At 6 feet 3 inches tall, World Golf Hall of Fame Member Carol Mann always had a way of towering over the competition. Once she hit her stride professionally, Mann reached heights which would eventually lead her to golf’s highest honor – being inducted into the Hall of Fame.
In 1969, Carol Mann enjoyed the kind of season any golfer would envy. She won her first tournament in April – the Dallas Civitan Open – and won seven more times that year, culminating in October with a playoff victory over Kathy Whitworth at the Corpus Christi Civitan Open. Following a 1968 campaign in which she won 10 tournaments, including the Vare Trophy for lowest scoring average, Mann capped a two-year run with 18 wins and finished at the top of the LPGA Tour money list.
“I had been growing all along in my ability to play better and win tournaments,” Mann said. “I won four times in 1966, four times in 1967, so I was getting used to winning and got better and better. I liked winning and wanted to do it more. You put a horse in front of food and he’s going to eat. I was filling myself up with the food of success.”
Her success earned recognition from long-time Boston Globe cartoonist Phil Bissell.
Bissell, who averaged five cartoons per week on local and national subjects, gained notoriety in the Northeast as the designer of the “Pat Patriot,” the logo used by the New England Patriots from 1961-1992. He first met Mann during an LPGA Championship at Pleasant Valley Country Club in Sutton, Massachusetts, where she was paired with Dolores Hope, who served as the tournament’s honorary chairman.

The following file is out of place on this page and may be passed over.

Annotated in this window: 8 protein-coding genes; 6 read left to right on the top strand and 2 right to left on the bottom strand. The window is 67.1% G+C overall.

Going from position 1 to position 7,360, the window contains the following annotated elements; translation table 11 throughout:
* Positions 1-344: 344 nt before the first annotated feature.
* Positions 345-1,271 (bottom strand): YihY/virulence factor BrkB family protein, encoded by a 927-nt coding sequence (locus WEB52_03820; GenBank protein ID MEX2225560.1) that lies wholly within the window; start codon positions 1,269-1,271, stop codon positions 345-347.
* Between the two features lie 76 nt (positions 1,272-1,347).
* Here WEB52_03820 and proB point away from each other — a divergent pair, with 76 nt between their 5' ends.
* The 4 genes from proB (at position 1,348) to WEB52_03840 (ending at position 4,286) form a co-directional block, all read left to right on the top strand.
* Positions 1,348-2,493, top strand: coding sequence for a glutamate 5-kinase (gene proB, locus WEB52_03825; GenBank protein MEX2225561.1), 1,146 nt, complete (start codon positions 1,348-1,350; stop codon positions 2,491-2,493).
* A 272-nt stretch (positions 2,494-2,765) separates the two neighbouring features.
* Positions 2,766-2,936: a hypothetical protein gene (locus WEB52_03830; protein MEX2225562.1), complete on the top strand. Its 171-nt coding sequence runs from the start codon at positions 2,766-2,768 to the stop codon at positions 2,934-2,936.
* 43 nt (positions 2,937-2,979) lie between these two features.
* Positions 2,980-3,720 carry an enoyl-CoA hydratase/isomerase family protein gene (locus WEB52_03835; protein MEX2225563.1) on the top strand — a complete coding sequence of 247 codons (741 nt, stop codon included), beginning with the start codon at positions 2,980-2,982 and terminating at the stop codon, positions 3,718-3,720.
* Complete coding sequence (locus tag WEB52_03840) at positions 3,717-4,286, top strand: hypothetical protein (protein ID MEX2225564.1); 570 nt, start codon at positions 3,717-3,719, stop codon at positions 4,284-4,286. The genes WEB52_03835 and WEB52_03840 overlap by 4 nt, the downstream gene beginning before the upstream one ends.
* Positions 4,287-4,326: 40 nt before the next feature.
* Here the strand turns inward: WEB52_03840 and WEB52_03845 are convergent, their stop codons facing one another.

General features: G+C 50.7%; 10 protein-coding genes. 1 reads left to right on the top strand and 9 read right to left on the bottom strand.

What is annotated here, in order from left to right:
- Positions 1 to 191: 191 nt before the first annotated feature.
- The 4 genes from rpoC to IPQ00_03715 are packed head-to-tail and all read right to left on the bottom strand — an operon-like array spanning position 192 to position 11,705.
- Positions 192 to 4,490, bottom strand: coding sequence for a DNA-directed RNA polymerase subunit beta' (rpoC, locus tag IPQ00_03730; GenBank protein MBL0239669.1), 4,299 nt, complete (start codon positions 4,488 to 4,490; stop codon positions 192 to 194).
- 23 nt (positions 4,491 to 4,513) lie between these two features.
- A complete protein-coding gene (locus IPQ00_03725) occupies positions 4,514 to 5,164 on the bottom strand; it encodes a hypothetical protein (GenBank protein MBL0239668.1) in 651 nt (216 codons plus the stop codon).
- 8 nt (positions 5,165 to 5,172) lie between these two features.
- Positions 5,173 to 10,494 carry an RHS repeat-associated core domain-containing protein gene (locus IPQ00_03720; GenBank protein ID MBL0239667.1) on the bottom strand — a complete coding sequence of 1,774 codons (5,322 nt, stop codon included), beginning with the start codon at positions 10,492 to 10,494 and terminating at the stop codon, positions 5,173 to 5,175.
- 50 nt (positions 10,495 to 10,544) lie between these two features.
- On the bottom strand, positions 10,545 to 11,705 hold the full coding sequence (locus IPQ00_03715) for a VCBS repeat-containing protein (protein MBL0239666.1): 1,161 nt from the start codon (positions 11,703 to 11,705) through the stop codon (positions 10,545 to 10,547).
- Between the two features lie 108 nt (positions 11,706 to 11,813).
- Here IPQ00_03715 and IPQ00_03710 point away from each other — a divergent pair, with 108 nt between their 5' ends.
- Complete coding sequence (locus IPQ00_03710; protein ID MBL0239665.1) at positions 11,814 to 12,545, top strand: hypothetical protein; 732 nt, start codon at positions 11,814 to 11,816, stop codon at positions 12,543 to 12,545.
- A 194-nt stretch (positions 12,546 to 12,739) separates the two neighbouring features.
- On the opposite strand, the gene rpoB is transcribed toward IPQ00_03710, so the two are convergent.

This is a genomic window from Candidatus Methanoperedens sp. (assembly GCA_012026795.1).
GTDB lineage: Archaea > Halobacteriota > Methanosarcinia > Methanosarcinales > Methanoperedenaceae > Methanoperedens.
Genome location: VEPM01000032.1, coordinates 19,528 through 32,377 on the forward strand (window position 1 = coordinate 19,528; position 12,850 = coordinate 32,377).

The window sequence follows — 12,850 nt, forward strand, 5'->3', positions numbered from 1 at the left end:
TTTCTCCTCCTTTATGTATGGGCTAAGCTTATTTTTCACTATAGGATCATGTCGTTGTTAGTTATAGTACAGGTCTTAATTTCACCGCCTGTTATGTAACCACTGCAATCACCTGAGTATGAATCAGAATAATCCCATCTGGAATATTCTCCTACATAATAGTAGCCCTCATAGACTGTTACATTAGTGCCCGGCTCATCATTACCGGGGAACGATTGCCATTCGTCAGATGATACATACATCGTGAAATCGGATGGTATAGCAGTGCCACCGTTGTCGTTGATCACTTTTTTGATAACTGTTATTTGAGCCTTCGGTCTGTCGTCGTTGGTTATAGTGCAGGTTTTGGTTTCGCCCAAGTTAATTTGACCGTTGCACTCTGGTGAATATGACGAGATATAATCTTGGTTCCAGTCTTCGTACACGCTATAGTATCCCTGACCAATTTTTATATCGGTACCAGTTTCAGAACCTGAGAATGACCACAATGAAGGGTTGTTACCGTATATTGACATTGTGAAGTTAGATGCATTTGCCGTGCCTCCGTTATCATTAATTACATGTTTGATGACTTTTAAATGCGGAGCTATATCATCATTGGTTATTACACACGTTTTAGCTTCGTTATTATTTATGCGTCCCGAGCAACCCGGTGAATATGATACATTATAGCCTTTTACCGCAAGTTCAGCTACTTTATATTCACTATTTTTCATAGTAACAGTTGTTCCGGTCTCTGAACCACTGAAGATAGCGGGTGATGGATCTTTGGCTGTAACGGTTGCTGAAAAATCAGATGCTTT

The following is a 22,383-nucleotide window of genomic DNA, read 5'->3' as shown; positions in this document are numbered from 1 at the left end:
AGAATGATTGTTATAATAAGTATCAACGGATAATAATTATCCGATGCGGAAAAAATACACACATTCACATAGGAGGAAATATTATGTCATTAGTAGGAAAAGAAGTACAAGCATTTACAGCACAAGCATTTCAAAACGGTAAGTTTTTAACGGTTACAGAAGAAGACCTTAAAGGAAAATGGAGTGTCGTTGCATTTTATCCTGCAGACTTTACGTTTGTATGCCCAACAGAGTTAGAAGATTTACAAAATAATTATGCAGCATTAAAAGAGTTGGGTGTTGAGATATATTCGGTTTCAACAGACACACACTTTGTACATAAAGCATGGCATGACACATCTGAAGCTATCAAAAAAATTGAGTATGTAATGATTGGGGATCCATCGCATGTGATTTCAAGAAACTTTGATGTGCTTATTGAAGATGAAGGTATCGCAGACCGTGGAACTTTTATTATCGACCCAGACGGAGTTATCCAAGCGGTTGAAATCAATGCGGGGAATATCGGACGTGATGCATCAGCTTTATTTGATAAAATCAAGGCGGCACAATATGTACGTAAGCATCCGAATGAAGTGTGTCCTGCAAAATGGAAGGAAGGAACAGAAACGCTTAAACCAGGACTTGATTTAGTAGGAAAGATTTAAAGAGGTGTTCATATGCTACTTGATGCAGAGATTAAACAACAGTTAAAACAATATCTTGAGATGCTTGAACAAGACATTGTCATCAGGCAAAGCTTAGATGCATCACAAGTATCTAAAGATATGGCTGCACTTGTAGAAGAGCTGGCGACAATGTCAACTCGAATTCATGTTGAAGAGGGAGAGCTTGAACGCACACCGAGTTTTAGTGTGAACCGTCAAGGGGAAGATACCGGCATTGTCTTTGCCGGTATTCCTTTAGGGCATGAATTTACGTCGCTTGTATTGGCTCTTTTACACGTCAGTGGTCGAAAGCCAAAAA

“[Carol] was a doll,” Bissell said. “I really got a kick out of her. I had one-on-one time with people like Carol that money just couldn’t buy.”
The cartoon, which can currently be seen in Mann’s locker at the World Golf Hall of Fame in St. Augustine, Florida, is a social commentary on the time that is now more relevant than ever, nearly a half-century since its publication. In Bissell’s cartoon, Mann is celebrated for her victories in back-to-back weeks at the Southgate Ladies Open and the Tournament of Champs, and for surpassing Kathy Whitworth on the LPGA Tour money list with earnings of $35,547 through August of that season.
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